Syria Crisis - Urgent Appeal - Donate to UN Refugee Agency - UNHCR Refugees endure worsening conditions in the Syrian conflict’s 5th year. In the Syrian conflict’s fifth year, millions of refugees are caught in alarmingly deteriorating conditions, facing an even bleaker future. With no solution to the conflict in sight, most of the 4 million Syrian refugees in Turkey, Lebanon, Jordan, Iraq and Egypt see no prospect of returning home in the near future, and have little opportunity to restart their lives in exile. Inside Syria, the situation is also deteriorating rapidly. Millions of children are suffering from trauma and ill health. “We have only a narrow opportunity to intervene now as this potentially lost generation confronts its future”, warns UNHCR High Commissioner Antonio Guterres. What is UNHCR doing to help By helping refugees in the surrounding region, UNHCR hopes to reduce the number of desperate Syrians resorting to smugglers and falling prey to traffickers to reach safety elsewhere. You can help make a difference.

Hermetica Scope[edit] The term particularly applies to the Corpus Hermeticum, Marsilio Ficino's Latin translation in fourteen tracts, of which eight early printed editions appeared before 1500 and a further twenty-two by 1641.[2] This collection, which includes the Pœmandres and some addresses of Hermes to disciples Tat, Ammon and Asclepius, was said to have originated in the school of Ammonius Saccas and to have passed through the keeping of Michael Psellus: it is preserved in fourteenth century manuscripts.[3] The last three tracts in modern editions were translated independently from another manuscript by Ficino's contemporary Lodovico Lazzarelli (1447–1500) and first printed in 1507. Extensive quotes of similar material are found in classical authors such as Joannes Stobaeus. Parts of the Hermetica appeared in the 4th-century Gnostic library found in Nag Hammadi. Character and antiquity[edit] Later history[edit] Standard editions[edit] Contents of Corpus Hermeticum[edit] I. (II.) II. III. IV. V.

8. The grand deception: The Power of One. : C_S_T Victorian Slang in Tipping the Velvet. | Deborah Rose Reeves I’ve fallen down a definitional rabbit-hole – I’m not certain, but that could be a euphemism. I’ve somehow managed to set aside Sarah Water’s wonderful Tipping the Velvet and become completely engrossed in its Victorian-era sexual slang. It happens. Mash verb, noun “Nancy’s mashed out on that Kitty Butler, at the Palace,” said Davy. A man who is aggressive in making amorous advances towards women. The word masher was most popular from the 1880s to the early 20th century, says the Oxford Etymologist Anatoly Liberman. “A masher is usually a ‘swell’, but every swell is not a masher. To be mashed means to be madly in love with a girl. “Mash, to. Some suggest that masher is an alteration of the French ma chère but Liberman rejects this as well as any gypsy origins. Tom noun The man gave a sneer, then he hawked and spat. Toms! At the sound of it, the audience gave a great collective flinch. Perhaps, it means ‘prostitute’ and derives from London Cockney rhyming-slang: Trouble and Strife = Wife.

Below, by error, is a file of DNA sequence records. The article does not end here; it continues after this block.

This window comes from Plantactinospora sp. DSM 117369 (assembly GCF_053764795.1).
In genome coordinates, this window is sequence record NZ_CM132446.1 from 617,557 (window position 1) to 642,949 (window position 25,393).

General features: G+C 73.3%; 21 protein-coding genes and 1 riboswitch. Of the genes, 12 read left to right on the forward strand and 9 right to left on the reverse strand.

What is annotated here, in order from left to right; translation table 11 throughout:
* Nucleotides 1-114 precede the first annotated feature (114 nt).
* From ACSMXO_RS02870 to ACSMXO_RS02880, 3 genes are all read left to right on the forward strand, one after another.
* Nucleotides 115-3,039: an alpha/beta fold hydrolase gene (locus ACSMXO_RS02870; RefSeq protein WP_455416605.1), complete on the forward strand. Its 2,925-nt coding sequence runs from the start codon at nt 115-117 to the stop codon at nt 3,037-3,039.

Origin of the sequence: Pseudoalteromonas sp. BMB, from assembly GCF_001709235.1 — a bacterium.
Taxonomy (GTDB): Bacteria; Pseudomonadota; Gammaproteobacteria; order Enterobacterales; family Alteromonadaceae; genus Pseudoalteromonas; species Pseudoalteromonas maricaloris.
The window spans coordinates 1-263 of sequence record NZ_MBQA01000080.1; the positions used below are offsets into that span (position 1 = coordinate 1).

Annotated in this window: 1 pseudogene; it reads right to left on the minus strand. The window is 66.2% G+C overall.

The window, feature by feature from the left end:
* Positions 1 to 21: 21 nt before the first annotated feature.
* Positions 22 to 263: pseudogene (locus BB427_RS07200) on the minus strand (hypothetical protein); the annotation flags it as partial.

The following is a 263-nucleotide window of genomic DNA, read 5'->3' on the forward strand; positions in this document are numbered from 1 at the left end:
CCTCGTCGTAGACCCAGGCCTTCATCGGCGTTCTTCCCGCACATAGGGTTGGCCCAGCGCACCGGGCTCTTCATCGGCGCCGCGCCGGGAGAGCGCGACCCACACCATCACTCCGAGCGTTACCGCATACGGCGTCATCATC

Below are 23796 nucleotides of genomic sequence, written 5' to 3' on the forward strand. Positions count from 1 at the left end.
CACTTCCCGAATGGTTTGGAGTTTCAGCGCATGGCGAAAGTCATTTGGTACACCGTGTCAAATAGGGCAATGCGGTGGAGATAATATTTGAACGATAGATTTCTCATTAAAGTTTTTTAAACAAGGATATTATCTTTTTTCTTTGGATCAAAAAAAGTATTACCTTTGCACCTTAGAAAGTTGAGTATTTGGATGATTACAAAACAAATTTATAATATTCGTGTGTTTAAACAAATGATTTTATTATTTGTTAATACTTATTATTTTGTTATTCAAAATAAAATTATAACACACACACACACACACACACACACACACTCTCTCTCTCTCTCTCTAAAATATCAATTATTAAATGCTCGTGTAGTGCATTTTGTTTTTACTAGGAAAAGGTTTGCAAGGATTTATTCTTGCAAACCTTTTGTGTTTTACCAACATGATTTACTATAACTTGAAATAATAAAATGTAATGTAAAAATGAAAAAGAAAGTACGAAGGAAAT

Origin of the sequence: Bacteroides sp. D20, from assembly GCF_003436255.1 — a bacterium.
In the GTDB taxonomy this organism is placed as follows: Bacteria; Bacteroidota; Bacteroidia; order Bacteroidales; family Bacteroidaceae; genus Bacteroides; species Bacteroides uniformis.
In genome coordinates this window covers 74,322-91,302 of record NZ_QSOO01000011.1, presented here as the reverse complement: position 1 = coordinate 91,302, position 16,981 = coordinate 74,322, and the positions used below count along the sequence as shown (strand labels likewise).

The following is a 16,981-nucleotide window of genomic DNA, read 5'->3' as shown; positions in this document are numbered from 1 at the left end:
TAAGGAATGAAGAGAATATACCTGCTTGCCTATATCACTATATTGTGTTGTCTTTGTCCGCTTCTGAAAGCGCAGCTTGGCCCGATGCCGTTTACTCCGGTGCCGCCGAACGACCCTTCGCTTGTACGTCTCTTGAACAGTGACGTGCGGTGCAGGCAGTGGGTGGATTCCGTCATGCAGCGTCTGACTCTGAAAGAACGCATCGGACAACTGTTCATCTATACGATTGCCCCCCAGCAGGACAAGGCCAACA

Gospel of Truth The Gospel of Truth is one of the Gnostic texts from the New Testament apocrypha found in the Nag Hammadi codices ("NHC"). It exists in two Coptic translations, a Subakhmimic rendition surviving almost in full in the first codex (the "Jung Codex") and a Sahidic in fragments in the twelfth. History[edit] But the followers of Valentinus, putting away all fear, bring forward their own compositions and boast that they have more Gospels than really exist. After its Coptic translations and their burial at Nag Hammadi, the text had been lost until the Nag Hammadi discovery. Style[edit] The text is written with strong poetic skill (notable even in translation), and includes a heavily cyclical presentation of themes. Not all scholars, however, agree that the text is to be considered Gnostic. Content[edit] The text describes a theory of the rise of Error in personified form. It then describes Jesus as having been sent down by God to remove ignorance. Relation to Valentinian fragments[edit] Notes[edit]